March 2020 / Event Reports
On 19 March 2020, EASE organised a technical online workshop on the Greenhouse Gas (GHG) emissions savings methodology for the European Union’s Innovation Fund. EASE and its members believe the proposed methodology can be significantly improved: the formulas must appropriately value energy storage’s contribution to decarbonisation.
April 2020 / Policy Papers
Energy Storage and the Alternative Fuels Infrastructure Directive
In 2013, the European Commission (EC) Communication “Clean Power for Transport: A European Alternative Fuels Strategy” stressed the need to reduce Europe’s dependence on oil imports from third countries. In pursuit of this objective, the Communication identifies electricity, hydrogen, biofuels, natural gas, and liquefied petroleum gas as alternative fuels (AFs) which can act as a substitute for oil in the transport sector. The Commission’s Communication advocated for the development of AF infrastructure to support the market uptake of alternative vehicles. As a consequence, the Alternative Fuels Infrastructure Directive was adopted in 2014. It requires, among others, that Member States assess the current and future development of the AF market and set national targets for recharging infrastructure.
The 2050 long-term decarbonisation strategy, published by the European Commission in 2018, assesses different pathways for the EU to achieve greenhouse gas emissions reductions starting from 80% reduction and going up to net-zero greenhouse gas emissions by 2050. To reduce emissions and meet its 2050 targets, we believe that the EU should intensify its efforts in promoting net-zero transport solutions, since the transport sector is the only EU sector in which greenhouse gas emissions have risen since 1990. To this end, the Alternative Fuels Infrastructure (AFI) Directive should exclusively focus on new emerging transport means, mainly BEVs and FCEVs, in order to support the 2050 decarbonisation targets.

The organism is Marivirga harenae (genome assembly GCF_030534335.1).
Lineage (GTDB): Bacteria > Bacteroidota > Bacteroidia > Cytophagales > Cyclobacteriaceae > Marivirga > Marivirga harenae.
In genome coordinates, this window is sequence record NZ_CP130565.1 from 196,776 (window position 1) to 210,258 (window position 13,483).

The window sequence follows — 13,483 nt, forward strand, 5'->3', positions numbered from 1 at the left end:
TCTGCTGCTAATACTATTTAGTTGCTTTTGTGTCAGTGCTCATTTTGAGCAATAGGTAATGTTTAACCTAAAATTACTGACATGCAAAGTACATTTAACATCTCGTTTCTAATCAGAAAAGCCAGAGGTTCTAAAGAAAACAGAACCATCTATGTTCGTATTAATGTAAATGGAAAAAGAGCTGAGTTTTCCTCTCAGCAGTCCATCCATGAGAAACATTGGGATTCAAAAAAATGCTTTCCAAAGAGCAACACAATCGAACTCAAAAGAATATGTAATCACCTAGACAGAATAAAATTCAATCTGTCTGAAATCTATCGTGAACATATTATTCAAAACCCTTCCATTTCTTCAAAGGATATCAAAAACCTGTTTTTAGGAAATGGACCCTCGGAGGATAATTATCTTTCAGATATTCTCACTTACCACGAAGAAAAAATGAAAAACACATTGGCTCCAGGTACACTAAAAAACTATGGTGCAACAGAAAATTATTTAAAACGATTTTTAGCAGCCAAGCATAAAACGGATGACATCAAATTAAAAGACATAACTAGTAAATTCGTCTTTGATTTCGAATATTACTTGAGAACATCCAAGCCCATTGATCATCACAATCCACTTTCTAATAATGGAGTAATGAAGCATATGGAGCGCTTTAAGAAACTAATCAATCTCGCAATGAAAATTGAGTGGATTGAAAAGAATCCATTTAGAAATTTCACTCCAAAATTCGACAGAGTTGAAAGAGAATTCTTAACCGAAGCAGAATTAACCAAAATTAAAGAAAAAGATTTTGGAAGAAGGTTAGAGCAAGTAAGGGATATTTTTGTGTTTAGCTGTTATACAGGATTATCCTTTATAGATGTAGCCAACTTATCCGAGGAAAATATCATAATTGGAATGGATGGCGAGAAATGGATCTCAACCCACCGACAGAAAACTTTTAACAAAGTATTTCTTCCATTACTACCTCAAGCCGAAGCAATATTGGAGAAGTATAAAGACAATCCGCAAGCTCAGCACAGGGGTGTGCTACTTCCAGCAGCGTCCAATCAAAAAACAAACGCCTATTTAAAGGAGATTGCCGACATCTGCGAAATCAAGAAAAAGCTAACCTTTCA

E-mobility is one of the key options to decarbonise the transport sector, and it can be complemented by other solutions that rely on existing supply infrastructures, such as synthetic green fuels, which can be produced large-scale at competitive costs.
As the representative of the energy storage industry in Europe, and as explained in EASE’s “Energy Storage for a Decarbonised Europe by 2050” paper, EASE is committed to supporting the transition to clean mobility. Stationary and mobile storage can play an important role in facilitating the rapid and efficient decarbonisation of the mobility sector. EASE’s position paper on energy storage and mobility introduced a number of general principles that should be implemented at EU level to support the roll-out of electric vehicles (EVs). It also explains how energy storage systems can reduce the cost of this roll-out by coupling the energy and transport sectors.
We believe that the role of energy storage in supporting the efficient roll-out of charging infrastructure should not be underestimated. In light of the foreseen evaluation of the AFI Directive, EASE is putting forward recommendations on how the Directive could be revised in order to address the current gaps in the legislation and support the further uptake of EVs, assisting in the decarbonisation of the European economy, and allowing energy storage to reach its full potential in terms of supporting EV deployment and integration into the grid. Electromobility can play a key role in meeting the EU’s new CO2 regulations for 2025 and 2030: it is paramount to design an appropriate legislative framework able to foster it.